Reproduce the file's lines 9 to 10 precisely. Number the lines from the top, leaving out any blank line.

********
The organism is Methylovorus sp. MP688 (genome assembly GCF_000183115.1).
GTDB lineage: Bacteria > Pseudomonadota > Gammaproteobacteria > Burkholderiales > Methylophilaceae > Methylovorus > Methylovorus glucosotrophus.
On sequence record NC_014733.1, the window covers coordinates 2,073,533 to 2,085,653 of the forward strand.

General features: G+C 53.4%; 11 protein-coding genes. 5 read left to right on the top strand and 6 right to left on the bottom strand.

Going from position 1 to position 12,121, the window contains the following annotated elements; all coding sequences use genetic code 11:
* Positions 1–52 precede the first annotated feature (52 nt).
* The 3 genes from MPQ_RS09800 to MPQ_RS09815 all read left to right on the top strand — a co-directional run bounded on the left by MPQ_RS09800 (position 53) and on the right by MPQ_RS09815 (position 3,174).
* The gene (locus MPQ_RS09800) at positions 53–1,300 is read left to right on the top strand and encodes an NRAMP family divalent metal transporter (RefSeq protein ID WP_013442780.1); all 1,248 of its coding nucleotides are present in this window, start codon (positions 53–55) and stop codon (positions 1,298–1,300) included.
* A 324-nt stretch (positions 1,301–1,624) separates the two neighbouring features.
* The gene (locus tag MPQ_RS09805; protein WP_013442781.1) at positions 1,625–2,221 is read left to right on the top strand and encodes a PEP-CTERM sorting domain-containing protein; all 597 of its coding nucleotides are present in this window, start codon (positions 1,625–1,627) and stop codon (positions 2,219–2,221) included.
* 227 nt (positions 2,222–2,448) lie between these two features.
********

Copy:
* A 324-nt stretch (positions 1,301–1,624) separates the two neighbouring features.
* The gene (locus tag MPQ_RS09805; protein WP_013442781.1) at positions 1,625–2,221 is read left to right on the top strand and encodes a PEP-CTERM sorting domain-containing protein; all 597 of its coding nucleotides are present in this window, start codon (positions 1,625–1,627) and stop codon (positions 2,219–2,221) included.